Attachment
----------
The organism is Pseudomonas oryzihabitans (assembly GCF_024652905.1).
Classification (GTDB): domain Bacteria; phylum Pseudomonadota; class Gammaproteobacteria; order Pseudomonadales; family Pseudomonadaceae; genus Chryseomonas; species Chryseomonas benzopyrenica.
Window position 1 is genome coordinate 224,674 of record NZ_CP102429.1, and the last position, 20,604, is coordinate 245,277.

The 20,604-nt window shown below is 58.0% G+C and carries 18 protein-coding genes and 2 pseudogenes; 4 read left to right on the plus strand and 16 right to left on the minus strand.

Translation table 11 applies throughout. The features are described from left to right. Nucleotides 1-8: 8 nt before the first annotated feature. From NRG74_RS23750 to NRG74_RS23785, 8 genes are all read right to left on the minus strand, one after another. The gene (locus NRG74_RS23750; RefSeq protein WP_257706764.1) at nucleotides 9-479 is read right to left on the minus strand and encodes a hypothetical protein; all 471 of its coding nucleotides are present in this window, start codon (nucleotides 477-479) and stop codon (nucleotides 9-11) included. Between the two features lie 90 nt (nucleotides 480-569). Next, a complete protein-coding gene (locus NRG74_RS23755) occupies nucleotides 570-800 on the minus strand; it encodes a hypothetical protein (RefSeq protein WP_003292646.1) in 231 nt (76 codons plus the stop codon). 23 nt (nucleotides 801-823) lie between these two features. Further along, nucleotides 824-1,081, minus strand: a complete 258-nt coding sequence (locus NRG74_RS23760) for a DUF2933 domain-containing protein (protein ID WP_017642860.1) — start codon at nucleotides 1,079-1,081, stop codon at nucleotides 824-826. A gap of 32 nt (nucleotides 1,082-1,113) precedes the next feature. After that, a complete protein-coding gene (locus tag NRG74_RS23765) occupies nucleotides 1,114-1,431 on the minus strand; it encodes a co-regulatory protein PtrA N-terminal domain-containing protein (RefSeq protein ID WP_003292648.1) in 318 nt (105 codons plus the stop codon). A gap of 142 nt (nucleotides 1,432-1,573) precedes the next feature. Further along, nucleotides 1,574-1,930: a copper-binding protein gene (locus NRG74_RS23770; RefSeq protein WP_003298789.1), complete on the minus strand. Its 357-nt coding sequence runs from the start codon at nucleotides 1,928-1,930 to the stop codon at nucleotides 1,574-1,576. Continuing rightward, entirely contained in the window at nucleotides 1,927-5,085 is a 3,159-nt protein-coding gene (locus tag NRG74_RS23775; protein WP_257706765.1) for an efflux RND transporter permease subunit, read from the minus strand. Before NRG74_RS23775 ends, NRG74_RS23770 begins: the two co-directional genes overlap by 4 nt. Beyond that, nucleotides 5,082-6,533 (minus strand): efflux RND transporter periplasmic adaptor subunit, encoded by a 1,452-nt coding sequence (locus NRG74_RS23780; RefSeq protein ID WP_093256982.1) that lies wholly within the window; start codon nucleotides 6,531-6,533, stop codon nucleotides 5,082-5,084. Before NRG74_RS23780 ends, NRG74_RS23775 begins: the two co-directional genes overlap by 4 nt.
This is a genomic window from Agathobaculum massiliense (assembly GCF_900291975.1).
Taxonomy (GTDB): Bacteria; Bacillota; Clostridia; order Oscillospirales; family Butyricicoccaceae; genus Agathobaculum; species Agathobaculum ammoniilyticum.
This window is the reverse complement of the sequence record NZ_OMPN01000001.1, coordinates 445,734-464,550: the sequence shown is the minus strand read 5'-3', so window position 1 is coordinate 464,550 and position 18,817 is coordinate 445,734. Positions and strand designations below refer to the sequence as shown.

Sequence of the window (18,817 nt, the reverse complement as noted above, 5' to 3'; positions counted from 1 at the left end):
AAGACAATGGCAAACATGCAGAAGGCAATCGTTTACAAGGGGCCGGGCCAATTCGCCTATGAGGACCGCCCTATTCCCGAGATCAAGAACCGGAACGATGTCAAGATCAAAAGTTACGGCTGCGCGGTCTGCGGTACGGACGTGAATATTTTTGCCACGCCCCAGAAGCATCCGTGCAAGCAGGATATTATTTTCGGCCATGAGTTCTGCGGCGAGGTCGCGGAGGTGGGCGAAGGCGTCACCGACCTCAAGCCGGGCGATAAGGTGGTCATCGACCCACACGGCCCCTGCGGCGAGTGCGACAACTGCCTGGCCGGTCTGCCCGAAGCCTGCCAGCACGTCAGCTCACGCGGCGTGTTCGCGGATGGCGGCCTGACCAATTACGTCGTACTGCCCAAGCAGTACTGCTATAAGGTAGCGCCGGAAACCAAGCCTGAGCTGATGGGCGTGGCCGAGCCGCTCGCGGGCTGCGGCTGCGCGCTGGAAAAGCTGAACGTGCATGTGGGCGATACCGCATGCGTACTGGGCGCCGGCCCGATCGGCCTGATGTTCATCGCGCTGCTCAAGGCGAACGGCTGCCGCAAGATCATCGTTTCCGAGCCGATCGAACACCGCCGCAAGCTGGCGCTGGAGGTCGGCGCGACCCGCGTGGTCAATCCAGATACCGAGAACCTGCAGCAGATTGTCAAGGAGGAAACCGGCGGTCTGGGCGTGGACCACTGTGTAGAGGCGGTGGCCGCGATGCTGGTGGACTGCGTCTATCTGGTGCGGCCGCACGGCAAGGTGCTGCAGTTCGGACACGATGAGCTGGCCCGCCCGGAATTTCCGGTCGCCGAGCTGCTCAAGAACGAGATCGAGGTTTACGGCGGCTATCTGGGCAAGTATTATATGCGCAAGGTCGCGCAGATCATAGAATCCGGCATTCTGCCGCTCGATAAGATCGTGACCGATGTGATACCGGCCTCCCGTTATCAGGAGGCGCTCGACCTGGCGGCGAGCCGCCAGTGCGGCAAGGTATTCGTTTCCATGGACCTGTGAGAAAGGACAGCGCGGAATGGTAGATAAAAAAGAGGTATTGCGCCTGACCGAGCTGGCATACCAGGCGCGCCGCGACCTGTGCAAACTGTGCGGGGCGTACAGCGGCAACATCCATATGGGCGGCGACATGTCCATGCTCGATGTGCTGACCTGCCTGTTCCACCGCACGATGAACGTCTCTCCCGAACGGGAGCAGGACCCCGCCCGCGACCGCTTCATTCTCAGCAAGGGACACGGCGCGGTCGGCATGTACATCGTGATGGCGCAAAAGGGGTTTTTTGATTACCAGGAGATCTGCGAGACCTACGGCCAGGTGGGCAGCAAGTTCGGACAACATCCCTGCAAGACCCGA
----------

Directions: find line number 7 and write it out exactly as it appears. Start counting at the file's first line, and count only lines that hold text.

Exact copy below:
Taxonomy (GTDB): Bacteria; Bacillota; Clostridia; order Oscillospirales; family Butyricicoccaceae; genus Agathobaculum; species Agathobaculum ammoniilyticum.